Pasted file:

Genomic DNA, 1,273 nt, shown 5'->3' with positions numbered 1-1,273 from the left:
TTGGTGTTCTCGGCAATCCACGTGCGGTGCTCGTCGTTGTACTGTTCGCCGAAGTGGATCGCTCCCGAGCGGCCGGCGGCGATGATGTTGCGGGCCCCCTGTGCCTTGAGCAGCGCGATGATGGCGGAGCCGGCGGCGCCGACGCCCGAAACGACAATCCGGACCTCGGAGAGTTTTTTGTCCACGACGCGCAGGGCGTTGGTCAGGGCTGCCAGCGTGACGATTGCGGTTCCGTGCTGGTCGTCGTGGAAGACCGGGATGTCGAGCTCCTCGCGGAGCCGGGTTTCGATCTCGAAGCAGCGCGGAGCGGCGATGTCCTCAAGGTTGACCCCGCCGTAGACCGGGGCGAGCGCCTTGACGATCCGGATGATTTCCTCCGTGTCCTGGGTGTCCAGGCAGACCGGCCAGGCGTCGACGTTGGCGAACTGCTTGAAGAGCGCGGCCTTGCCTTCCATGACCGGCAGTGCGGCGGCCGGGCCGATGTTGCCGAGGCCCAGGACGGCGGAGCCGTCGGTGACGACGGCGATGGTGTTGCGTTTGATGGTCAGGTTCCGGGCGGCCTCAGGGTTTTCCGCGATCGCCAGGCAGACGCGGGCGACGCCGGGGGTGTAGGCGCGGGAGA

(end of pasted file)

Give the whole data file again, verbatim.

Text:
Genomic DNA, 1,273 nt, shown 5'->3' with positions numbered 1-1,273 from the left:
TTGGTGTTCTCGGCAATCCACGTGCGGTGCTCGTCGTTGTACTGTTCGCCGAAGTGGATCGCTCCCGAGCGGCCGGCGGCGATGATGTTGCGGGCCCCCTGTGCCTTGAGCAGCGCGATGATGGCGGAGCCGGCGGCGCCGACGCCCGAAACGACAATCCGGACCTCGGAGAGTTTTTTGTCCACGACGCGCAGGGCGTTGGTCAGGGCTGCCAGCGTGACGATTGCGGTTCCGTGCTGGTCGTCGTGGAAGACCGGGATGTCGAGCTCCTCGCGGAGCCGGGTTTCGATCTCGAAGCAGCGCGGAGCGGCGATGTCCTCAAGGTTGACCCCGCCGTAGACCGGGGCGAGCGCCTTGACGATCCGGATGATTTCCTCCGTGTCCTGGGTGTCCAGGCAGACCGGCCAGGCGTCGACGTTGGCGAACTGCTTGAAGAGCGCGGCCTTGCCTTCCATGACCGGCAGTGCGGCGGCCGGGCCGATGTTGCCGAGGCCCAGGACGGCGGAGCCGTCGGTGACGACGGCGATGGTGTTGCGTTTGATGGTCAGGTTCCGGGCGGCCTCAGGGTTTTCCGCGATCGCCAGGCAGACGCGGGCGACGCCGGGGGTGTAGGCGCGGGAGA